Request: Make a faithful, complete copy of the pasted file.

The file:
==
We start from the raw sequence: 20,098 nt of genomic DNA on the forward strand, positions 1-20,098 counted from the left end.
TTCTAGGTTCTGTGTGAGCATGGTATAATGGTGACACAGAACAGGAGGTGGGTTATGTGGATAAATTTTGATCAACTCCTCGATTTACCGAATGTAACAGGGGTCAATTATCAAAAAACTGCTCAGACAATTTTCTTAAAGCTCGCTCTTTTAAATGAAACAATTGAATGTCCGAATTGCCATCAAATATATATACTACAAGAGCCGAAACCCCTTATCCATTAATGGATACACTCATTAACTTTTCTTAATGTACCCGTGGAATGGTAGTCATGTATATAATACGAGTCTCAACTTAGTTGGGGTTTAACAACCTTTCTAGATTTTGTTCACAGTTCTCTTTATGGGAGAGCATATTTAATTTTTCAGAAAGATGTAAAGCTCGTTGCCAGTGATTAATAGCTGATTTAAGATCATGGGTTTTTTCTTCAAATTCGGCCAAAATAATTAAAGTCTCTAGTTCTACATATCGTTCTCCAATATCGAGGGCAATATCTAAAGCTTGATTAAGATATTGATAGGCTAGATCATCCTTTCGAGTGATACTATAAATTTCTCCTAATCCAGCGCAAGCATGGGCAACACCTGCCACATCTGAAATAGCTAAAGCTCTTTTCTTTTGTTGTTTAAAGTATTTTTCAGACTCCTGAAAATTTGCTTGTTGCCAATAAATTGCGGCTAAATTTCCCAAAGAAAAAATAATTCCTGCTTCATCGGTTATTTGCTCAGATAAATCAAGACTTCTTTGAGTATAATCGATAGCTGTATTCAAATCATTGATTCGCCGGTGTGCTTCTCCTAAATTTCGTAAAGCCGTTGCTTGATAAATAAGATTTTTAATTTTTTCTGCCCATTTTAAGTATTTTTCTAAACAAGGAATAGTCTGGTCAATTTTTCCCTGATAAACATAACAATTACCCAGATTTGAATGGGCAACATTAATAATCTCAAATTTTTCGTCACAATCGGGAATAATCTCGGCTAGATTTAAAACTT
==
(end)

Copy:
We start from the raw sequence: 20,098 nt of genomic DNA on the forward strand, positions 1-20,098 counted from the left end.
TTCTAGGTTCTGTGTGAGCATGGTATAATGGTGACACAGAACAGGAGGTGGGTTATGTGGATAAATTTTGATCAACTCCTCGATTTACCGAATGTAACAGGGGTCAATTATCAAAAAACTGCTCAGACAATTTTCTTAAAGCTCGCTCTTTTAAATGAAACAATTGAATGTCCGAATTGCCATCAAATATATATACTACAAGAGCCGAAACCCCTTATCCATTAATGGATACACTCATTAACTTTTCTTAATGTACCCGTGGAATGGTAGTCATGTATATAATACGAGTCTCAACTTAGTTGGGGTTTAACAACCTTTCTAGATTTTGTTCACAGTTCTCTTTATGGGAGAGCATATTTAATTTTTCAGAAAGATGTAAAGCTCGTTGCCAGTGATTAATAGCTGATTTAAGATCATGGGTTTTTTCTTCAAATTCGGCCAAAATAATTAAAGTCTCTAGTTCTACATATCGTTCTCCAATATCGAGGGCAATATCTAAAGCTTGATTAAGATATTGATAGGCTAGATCATCCTTTCGAGTGATACTATAAATTTCTCCTAATCCAGCGCAAGCATGGGCAACACCTGCCACATCTGAAATAGCTAAAGCTCTTTTCTTTTGTTGTTTAAAGTATTTTTCAGACTCCTGAAAATTTGCTTGTTGCCAATAAATTGCGGCTAAATTTCCCAAAGAAAAAATAATTCCTGCTTCATCGGTTATTTGCTCAGATAAATCAAGACTTCTTTGAGTATAATCGATAGCTGTATTCAAATCATTGATTCGCCGGTGTGCTTCTCCTAAATTTCGTAAAGCCGTTGCTTGATAAATAAGATTTTTAATTTTTTCTGCCCATTTTAAGTATTTTTCTAAACAAGGAATAGTCTGGTCAATTTTTCCCTGATAAACATAACAATTACCCAGATTTGAATGGGCAACATTAATAATCTCAAATTTTTCGTCACAATCGGGAATAATCTCGGCTAGATTTAAAACTT